U.S. intelligence agencies engage in cyberspying all the time, although U.S. officials say they don’t generally conduct destructive attacks or steal intellectual property. Because traditional cyber espionage is typically considered fair intelligence activity by most countries—even, sometimes, among allies—retaliation or public condemnation isn’t usually an option that is considered.

Others said the sheer breadth of the SolarWinds hack makes it different from traditional cyberspying.

“The fact that this took place on such a massive scale sort of puts it in a different category,” said John Dermody, counsel at the O’Melveny law firm and former deputy legal adviser at the National Security Council. The economic costs could be enormous, as companies scour their networks to determine whether the perpetrators installed additional malware, he said.

The Trump administration likely is considering sanctions against those responsible, as well as criminal investigations and prosecutions in response, Mr. Dermody said. But there are limits to both.

The Department of Homeland Security also was a victim of the incursions.

Photo: Susan Walsh/Associated Press

Some Russian entities and individuals may have been sanctioned already, he said, and “double-sanctioning them doesn’t really have an impact on their behavior.” Criminal charges have limited impact “if you can’t get handcuffs on someone,” he said, because the U.S. is seldom able to arrest hackers working in places such as Russia, China and Iran.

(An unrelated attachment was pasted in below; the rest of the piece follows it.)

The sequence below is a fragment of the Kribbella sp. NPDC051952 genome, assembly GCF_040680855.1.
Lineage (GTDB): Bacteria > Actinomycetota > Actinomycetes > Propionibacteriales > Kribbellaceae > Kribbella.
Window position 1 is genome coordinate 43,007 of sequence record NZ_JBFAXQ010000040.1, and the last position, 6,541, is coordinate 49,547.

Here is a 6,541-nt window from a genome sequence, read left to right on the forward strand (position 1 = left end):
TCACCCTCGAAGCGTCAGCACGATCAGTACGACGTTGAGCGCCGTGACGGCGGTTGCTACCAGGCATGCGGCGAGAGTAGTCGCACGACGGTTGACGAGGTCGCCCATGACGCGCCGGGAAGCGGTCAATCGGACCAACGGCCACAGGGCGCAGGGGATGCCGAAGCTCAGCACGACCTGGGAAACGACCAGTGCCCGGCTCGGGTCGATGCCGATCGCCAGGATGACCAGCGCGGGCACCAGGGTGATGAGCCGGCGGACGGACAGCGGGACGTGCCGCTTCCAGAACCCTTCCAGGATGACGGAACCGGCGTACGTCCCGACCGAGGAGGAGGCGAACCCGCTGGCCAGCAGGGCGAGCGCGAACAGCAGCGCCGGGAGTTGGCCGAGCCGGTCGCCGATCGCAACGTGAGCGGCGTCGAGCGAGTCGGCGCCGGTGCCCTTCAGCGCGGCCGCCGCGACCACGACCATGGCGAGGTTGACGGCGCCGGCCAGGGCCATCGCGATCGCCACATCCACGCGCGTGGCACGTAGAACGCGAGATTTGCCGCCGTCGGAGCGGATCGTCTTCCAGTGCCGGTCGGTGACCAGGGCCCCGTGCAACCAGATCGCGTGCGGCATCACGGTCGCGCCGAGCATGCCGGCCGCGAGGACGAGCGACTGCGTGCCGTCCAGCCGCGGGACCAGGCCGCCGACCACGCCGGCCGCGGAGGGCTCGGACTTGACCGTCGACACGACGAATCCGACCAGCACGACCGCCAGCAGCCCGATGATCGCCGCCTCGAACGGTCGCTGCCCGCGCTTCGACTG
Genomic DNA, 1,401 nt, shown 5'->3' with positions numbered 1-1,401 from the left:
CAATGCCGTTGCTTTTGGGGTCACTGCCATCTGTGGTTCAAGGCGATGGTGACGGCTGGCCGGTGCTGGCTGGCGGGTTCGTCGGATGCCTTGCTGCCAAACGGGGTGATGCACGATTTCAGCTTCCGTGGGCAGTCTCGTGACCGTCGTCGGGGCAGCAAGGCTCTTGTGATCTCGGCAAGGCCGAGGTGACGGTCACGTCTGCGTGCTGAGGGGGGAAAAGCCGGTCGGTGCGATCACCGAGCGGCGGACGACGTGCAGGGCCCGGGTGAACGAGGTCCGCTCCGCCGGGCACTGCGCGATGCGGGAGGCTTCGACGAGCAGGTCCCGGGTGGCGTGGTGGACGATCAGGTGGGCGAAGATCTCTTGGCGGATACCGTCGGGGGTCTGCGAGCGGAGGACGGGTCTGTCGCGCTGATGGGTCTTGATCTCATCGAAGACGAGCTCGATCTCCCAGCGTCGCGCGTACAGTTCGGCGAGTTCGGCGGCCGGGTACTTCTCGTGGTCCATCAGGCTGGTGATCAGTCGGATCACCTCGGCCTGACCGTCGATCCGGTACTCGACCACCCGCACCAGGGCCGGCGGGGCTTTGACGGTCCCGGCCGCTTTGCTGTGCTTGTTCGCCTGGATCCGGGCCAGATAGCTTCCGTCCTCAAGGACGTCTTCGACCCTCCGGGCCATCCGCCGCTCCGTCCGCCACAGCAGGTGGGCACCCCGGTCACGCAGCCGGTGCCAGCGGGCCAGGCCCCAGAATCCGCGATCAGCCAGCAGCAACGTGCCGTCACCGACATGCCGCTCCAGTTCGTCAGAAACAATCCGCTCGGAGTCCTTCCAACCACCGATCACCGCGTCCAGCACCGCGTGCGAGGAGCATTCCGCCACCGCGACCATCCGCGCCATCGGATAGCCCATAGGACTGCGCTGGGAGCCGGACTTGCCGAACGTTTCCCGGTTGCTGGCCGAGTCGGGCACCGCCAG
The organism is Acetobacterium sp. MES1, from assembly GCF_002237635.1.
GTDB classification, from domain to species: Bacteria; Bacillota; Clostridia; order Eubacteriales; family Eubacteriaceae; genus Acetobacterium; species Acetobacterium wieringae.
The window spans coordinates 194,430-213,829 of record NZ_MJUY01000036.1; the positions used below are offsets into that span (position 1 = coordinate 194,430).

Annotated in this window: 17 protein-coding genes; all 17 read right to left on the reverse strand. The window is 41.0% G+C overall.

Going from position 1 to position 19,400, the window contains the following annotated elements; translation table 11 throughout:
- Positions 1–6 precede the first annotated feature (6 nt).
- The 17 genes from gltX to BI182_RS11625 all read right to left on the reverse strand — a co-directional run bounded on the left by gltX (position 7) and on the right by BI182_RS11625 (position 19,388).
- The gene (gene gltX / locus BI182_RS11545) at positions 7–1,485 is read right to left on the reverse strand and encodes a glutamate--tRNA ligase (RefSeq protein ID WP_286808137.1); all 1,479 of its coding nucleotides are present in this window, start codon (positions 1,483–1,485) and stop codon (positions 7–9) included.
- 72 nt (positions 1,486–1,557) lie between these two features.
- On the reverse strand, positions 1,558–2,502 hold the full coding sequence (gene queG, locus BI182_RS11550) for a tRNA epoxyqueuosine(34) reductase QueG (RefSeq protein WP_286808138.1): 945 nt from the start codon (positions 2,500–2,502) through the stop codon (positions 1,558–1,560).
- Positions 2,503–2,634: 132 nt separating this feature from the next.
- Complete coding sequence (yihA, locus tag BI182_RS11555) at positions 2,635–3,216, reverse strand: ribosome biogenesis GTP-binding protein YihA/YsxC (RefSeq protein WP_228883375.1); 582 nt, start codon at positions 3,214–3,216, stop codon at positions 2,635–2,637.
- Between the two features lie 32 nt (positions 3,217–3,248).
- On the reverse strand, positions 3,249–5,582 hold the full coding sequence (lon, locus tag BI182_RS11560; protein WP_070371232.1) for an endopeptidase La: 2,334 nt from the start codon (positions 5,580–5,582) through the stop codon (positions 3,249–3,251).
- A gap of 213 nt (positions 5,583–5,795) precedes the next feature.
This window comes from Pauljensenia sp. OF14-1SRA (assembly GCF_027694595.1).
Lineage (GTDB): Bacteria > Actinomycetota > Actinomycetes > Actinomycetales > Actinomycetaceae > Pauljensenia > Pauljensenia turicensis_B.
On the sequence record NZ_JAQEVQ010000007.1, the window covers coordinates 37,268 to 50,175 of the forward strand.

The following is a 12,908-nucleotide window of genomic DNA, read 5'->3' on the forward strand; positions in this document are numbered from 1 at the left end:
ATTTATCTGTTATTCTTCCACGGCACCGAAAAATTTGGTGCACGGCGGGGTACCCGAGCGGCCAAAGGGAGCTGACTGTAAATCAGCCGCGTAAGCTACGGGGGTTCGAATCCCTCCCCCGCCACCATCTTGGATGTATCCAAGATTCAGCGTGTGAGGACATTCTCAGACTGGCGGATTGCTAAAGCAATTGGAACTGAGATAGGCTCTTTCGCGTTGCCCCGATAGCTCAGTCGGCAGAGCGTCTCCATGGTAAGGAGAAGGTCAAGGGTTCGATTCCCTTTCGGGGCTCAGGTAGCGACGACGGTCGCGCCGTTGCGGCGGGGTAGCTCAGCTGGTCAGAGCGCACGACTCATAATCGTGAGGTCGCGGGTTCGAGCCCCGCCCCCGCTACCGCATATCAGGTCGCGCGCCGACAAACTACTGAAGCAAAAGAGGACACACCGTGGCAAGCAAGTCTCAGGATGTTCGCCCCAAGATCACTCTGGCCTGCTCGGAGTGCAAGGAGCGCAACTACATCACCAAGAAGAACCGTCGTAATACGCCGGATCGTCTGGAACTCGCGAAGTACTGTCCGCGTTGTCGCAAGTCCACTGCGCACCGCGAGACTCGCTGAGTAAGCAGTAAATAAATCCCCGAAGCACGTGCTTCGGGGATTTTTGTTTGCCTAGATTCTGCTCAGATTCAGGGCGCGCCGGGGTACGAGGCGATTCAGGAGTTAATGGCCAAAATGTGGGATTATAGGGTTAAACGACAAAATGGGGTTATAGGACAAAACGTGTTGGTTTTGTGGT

The U.S. has retaliated against Russian cyber actions before, but with unclear results.

Then-President Barack Obama ejected several dozen Russian diplomats, closed two Russian compounds and sanctioned Russian intelligence agencies and officials in response to Moscow’s interference in the 2016 U.S. presidential election.

During the 2018 midterm election, the Pentagon’s Cyber Command took offensive cyber action to disrupt the St. Petersburg-based Internet Research Agency, which U.S. officials said had played a central role in the election interference two years earlier.

James Lewis, a cybersecurity expert at the Center for Strategic and International Studies think tank, said that Washington should exact a penalty for the SolarWinds hack. He cited the Cyber Command’s Task Force ARES, which in 2016 disrupted Islamic State’s ability to communicate, spread propaganda and recruit for the terrorist network, one of the first instances of U.S. offensive cyberwarfare.

“You interfere with the opponents’ ability to conduct operations. You sit on their networks,” Mr. Lewis said. “We really have to take a look at taking some kind of action against the Russians.”

Write to Warren P. Strobel at Warren.Strobel@wsj.com

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Appeared in the December 19, 2020, print edition as ‘Broad Cyberattack Linked to Russia Leaves U.S. Struggling for Response.’